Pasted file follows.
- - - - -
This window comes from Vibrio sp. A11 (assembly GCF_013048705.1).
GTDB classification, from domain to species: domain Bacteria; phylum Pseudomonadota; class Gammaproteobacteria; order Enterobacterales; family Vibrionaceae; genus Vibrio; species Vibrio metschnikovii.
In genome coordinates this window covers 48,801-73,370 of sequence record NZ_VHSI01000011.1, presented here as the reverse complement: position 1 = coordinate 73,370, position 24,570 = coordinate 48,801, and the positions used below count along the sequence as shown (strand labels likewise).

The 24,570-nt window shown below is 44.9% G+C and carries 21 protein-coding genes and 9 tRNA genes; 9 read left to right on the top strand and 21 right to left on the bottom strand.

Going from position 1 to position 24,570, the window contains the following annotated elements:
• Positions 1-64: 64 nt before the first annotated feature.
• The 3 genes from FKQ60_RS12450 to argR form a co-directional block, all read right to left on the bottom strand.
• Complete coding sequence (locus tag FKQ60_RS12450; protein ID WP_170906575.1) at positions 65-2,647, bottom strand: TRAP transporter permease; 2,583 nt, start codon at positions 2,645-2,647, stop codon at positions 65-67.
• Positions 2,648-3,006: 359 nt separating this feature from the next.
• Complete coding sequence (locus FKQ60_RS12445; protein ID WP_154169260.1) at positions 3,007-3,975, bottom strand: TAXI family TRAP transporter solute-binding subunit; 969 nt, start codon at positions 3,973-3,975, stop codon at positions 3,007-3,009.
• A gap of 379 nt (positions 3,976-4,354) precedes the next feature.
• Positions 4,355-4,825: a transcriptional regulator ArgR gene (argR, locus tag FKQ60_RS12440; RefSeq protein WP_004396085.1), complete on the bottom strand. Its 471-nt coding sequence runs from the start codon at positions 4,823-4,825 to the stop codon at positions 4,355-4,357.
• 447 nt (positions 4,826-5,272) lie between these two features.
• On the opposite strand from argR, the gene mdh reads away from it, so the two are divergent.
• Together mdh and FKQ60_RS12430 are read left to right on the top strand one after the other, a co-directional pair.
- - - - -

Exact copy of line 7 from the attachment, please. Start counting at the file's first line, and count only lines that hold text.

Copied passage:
• The 3 genes from FKQ60_RS12450 to argR form a co-directional block, all read right to left on the bottom strand.